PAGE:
Pear Panna Cotta with Port Wine Gelée

by Monica Glass

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What better way to have your drink than to eat it for dessert? And with a wiggle this seductive, you can’t resist this pear panna cotta: Cool and creamy, soft and silky, the pear panna cotta is wonderfully delicate, and the covering of port gelée is the perfect flavor accent, intensifying the refreshing dessert. The beauty of panna cotta lies in its ease of preparation and the pure, simple flavor of cream. Since there are so few ingredients, it is important to only use the best and purest.

10-12 servings

Ingredients

For the pear panna cotta:
3 pears (enough to make 1 ½ cups purée)
1 package unflavored gelatin (.25 oz)
2 tablespoons cold water
1 ½ cups heavy cream
1 cup milk
¼ cup sugar
1 vanilla bean, split and seeds scraped
1 cinnamon stick
A pinch of salt

For the port gelée:
2 cups ruby port
1 tablespoon lemon juice
2/3 cup sugar
2 teaspoons gelatin
1 ½ tablespoons cold water

For the reduced port sauce (optional):
1 cup ruby port
1 teaspoon sugar

Equipment

Handheld immersion blender or food processor
Fine mesh sieve
Molds or ramekins

Preparation

Prepare the pear panna cotta:
Peel and chop the pears. Place in a small saucepan with a few tablespoons of water and bring to a simmer over medium heat. Cook until the fruit is tender, about 7-10 minutes, and then allow to cool. Using a handheld immersion blender or a food processor, purée the pears until smooth. Pass through a fine mesh sieve and reserve the purée for the panna cotta.

Place the water in a small dish and sprinkle the gelatin over it. Let rest for 5 minutes, until the gelatin is dissolved and softened. Combine the heavy cream, milk, pear purée, sugar, vanilla seeds and bean, cinnamon stick and salt in a medium saucepan. Heat to a simmer and allow to steep for 5 minutes. Add the gelatin mixture to the hot cream, stirring until the gelatin dissolves, and then strain through a fine mesh sieve into a large measuring cup with a spout. Divide among ramekins (see Variations for more on ramekins) and refrigerate until chilled and set.

Prepare the port gelée:
Place the water in a small dish and sprinkle the gelatin over it. Let it rest for 5 minutes, until the gelatin is dissolved and softened. Bring the port, lemon juice and sugar to a simmer in a small saucepan and continue to simmer for another 3 minutes until just slightly reduced. Remove from the heat and add the softened gelatin to the warm mixture, whisking until the gelatin dissolves. Strain through a fine mesh sieve and allow to cool to room temperature. Gently pour it over the panna cotta in the ramekins (or see Variations for more molding ideas). Refrigerate until chilled and set.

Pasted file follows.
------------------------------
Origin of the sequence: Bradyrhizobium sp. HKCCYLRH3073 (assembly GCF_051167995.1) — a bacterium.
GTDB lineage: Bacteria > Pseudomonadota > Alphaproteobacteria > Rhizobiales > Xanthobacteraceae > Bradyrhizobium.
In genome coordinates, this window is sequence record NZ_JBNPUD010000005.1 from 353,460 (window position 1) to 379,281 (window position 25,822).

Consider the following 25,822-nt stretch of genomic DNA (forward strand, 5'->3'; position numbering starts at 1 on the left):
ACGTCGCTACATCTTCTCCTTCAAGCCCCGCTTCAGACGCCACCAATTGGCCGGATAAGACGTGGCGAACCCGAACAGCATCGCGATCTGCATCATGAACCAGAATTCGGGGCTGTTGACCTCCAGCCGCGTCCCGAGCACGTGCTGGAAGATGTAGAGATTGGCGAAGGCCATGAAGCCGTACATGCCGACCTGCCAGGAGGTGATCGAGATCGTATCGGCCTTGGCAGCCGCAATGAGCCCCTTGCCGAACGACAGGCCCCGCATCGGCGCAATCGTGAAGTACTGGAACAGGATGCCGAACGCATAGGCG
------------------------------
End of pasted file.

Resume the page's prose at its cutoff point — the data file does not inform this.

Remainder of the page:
Prepare the port sauce:
Bring the port and the sugar to a low simmer over medium-low heat in a small saucepan and continue to simmer until reduced by half, about 7 minutes. Remove from the heat and allow to cool to room temperature.

Service

To unmold the panna cotta, dip the ramekin or mold into warm water for 5 seconds to release it. Be careful not to have the water too hot or keep it under the water for too long, or the panna cotta may melt. Carefully loosen the edges and gently wiggle the panna cotta out of the mold.

Pour the port sauce into a squeeze bottle to decorate the plates with dots of sauce, or using a paint brush, paint a line of sauce across the plates. Carefully transfer one unmolded panna cotta to each plate. Serve and enjoy!

[Chef’s Note: It’s a good idea to prepare this dessert a day in advance, as you need to allow time for the gelatin to set.]

Variations

This recipe can be adapted for a variety of molds/ramekins and styles. Feel free to layer the panna cotta and gelée by pouring a small amount of panna cotta into the mold and refrigerating until set (about 1 hour), then pouring an equal amount of gelée and refrigerating until set, continuing to repeat the layers. Or to make a panna cotta with a single layer of gelée on top, first pour the gelée into the bottom of the mold, refrigerate until set, and then pour a larger amount of the panna cotta on top of the gelée. Let set and unmold turning upside down so the panna cotta is on the bottom and the gelée is on top. Or pour the panna cotta into a clear glass, let set, and then pour a thin layer of the gelée on top of the panna cotta for an attractive parfait which you can serve directly.

Recipe and photo by Monica Glass

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